George Macdonald Unspoken Sermons First Series Essays

Re: Modernised George MacDonald Sermon - Justice

by SLJ » Mon Feb 21, 2011 5:08 pm

rline wrote:Hey revdrew61, I don't consider it a hijacking! I'm intrigued by the whole thing. I have to confess I feel a little like Neo who comes out of the matrix and wakes up in the real world. For the first time, I'm being confronted with a lot of stuff which I never even thought of. It's liberating, it's scary and it's challenging. But I took the red pill because I wanted to know the truth!

I think many of us here can relate to this picture. Wow! It's a whole new world. I was blind yet thought I could see. Now I realize I'm just beginning to make out shapes through the dark glass. I'm continuously humbled by it all.

rline wrote:To be made aware that not only is penal substitution not the *only* theory of atonement, but also that it may be completely wrong, is difficult to accept! I do remember in Bible college, though, having a page which listed out 7 different theories of the atonement. Obviously, they took the penal sub view and so I never even considered the others. I might have a look at my notes now...

It was MacDonald who first taught me to think that there might be a problem with PSA. I had just taken it for granted. It's as essential to traditional theology as ECT--maybe more so! Yet when you really think about it--as MacDonald reasons in this sermon--it doesn't make sense to say that "Justice" is satisfied with the punishment of an innocent person.

But it comes down to definitions of justice. Probably many would disagree with MacDonald and insist that justice requires payment, and that sin, like a monetary debt, can be paid by anyone who has the resources and the desire.

James 3:13 Who among you is wise and understanding? Let him show by his good behavior his deeds in the gentleness of wisdom.

Eph 1:10 ...a plan for the fullness of time, to unite all things in him, things in heaven and things on earth.
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The Princess and the Goblin (1872)
George MacDonald

MacDonald's second full length fairy tale.

George MacDonald (1824-1905) - a Scottish Victorian novelist - was well-read and revered by an impressive selection of literary figures. CS Lewis, CK Chesterton, JRR Tolkien, Madeleine L'Engle and Mark Twain (who apparently initially disliked MacDonald but ultimately became his friend) have all cited MacDonald as being a large influence on their own work. His lecturing and views brought him wide recognition and respect. MacDonald wrote over 50 books, including, poetry, novels, short stories, fantasy, sermons and essays. Many of his novels were part autobiographical and focused on his upbringing and life in Scotland.

The prolific author started his career as a clergyman but that was short-lived as some of his views preached from the pulpit were ill received. It was at this time that he switched focus and began to write full time. MacDonald is most famously known for his fantasy novels: The Princess and the Goblin, Lilith, Phantastes and At the Back of the North Wind and his fairy tales such as The Wise Woman, The Light Princess and The Golden Key. MacDonald famously stated that "I write, not for children, but for the child-like, whether they be of five, or fifty, or seventy-five." MacDonald can be credited for convincing Lewis Carroll to submit his Alice's Adventures in Wonderland manuscript for publication after sharing the story with MacDonald's children. In return, Carroll - a noted photographer of his time - took pictures of MacDonald's children. The influence MacDonald had on the literary world is immeasurable.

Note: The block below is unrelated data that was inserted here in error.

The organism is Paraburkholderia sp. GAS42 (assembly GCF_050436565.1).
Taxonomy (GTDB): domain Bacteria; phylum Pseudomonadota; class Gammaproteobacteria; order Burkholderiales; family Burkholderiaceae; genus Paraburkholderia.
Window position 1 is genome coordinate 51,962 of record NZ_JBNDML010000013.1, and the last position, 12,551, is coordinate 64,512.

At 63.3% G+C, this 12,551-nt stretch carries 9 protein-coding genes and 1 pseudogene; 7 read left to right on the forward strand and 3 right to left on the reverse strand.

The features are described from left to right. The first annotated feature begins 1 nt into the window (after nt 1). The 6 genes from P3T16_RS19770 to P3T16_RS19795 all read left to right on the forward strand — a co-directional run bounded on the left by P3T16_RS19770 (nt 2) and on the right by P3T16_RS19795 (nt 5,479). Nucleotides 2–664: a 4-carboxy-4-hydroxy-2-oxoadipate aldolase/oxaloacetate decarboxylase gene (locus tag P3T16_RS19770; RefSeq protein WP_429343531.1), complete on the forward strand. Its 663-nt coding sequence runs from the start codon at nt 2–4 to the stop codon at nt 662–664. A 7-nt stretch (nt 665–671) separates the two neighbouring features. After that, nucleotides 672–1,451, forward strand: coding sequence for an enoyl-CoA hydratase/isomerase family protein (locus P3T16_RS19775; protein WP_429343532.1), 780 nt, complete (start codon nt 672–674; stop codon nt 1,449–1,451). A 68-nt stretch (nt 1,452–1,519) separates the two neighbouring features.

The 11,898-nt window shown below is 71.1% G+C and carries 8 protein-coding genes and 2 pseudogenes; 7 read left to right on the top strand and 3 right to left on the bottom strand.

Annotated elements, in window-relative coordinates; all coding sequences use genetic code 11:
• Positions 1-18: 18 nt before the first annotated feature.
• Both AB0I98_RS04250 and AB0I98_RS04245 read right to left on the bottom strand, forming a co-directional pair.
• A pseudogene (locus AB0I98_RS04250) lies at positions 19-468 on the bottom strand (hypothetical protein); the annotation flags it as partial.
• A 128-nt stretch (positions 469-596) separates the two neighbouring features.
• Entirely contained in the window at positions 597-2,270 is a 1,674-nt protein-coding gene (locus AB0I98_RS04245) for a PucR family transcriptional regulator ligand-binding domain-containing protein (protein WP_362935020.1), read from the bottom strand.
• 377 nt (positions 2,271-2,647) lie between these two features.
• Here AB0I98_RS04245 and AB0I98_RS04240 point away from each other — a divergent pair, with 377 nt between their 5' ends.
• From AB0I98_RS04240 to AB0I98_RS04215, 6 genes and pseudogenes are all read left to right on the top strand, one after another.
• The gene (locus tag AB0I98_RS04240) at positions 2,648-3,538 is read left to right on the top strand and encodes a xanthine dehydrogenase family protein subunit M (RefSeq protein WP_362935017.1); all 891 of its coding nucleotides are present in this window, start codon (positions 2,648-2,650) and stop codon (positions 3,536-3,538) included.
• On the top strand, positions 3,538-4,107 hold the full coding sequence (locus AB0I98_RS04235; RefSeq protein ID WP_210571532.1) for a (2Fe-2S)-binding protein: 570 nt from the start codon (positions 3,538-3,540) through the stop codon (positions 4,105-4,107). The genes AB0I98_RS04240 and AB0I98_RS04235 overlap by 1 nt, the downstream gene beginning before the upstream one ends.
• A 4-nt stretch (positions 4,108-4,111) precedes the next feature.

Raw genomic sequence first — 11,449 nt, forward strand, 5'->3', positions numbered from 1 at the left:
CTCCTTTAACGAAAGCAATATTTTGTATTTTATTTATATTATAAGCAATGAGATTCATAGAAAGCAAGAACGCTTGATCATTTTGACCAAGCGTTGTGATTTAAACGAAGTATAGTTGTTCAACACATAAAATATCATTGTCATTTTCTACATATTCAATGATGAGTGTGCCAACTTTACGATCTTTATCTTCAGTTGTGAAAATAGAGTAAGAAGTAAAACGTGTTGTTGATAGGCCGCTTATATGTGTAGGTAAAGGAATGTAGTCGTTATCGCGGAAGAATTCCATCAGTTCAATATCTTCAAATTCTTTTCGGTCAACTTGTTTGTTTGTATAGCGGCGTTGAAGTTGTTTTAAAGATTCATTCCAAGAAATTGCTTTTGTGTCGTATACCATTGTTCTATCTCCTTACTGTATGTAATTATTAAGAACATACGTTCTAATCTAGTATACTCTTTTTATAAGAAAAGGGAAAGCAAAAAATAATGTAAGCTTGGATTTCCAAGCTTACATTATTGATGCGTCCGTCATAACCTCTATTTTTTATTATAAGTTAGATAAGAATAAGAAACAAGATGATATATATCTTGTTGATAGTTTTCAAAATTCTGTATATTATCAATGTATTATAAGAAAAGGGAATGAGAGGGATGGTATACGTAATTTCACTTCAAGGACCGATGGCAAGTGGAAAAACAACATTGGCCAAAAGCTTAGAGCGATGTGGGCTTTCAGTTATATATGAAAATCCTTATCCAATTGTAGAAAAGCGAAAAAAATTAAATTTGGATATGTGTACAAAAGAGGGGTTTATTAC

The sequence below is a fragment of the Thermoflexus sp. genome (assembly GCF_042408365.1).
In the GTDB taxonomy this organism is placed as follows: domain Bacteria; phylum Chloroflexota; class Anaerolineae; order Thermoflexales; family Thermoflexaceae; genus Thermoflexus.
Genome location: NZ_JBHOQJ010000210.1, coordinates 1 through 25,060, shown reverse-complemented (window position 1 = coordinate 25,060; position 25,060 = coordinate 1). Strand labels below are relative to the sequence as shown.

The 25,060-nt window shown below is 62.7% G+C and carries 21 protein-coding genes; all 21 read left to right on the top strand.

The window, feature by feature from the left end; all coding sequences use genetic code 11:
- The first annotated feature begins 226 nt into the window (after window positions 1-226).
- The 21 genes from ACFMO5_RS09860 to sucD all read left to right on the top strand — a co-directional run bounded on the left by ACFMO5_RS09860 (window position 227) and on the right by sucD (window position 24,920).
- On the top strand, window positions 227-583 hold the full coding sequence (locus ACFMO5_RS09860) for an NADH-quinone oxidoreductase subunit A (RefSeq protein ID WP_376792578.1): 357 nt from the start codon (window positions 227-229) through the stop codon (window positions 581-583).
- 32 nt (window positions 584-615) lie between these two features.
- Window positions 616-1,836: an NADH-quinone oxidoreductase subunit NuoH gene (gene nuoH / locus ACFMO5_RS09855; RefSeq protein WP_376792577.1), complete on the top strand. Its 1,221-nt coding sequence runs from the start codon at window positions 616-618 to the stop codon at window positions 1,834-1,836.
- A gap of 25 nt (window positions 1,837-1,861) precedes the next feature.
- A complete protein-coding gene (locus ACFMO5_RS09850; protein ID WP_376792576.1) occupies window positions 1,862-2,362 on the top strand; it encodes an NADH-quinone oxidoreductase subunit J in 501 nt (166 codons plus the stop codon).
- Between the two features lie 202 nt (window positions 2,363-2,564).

MacDonald passed away in 1905 and interest in his work started to wane and many of his books went out-of-print. At the centenary of his birth in 1924, a brief uptake in interest in his work resulted in some new titles including the first major biography of his life, George MacDonald and His Wife, written by his son, Greville MacDonald.

AbeBooks offers an immense selection of highly collectible copies of George MacDonald's best work.

1. The Tragedie of Hamlet, Prince of Denmarke A Study of the Text of the Folio of 1623 - $2,125
First edition in dark green morocco and gilt title. Considered to be one of the scarcest of MacDonald's titles.

2. At the Back of the North Wind - $2,000
First edition, bound in full dark green calf, ribbed gilt decorated spine. Illustrated by Arthur Hughes.

3. Adela Cathcart - $1,760
First edition in original dark brown cloth lettered in gilt. A creative attempt on MacDonald's part to package a collection of short stories in the guise of a novel.

4. The Seaboard Parish in Three Volumes - $1,500
Very good copies in original black cloth, yellow endpapers and gold lettering on spines.

5. Works of Fancy and Imagination - $1,445
Published in London in 1884. In decorative box with gilt title on lid. Complete set of 10 volumes.


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›Edwardian First Editions

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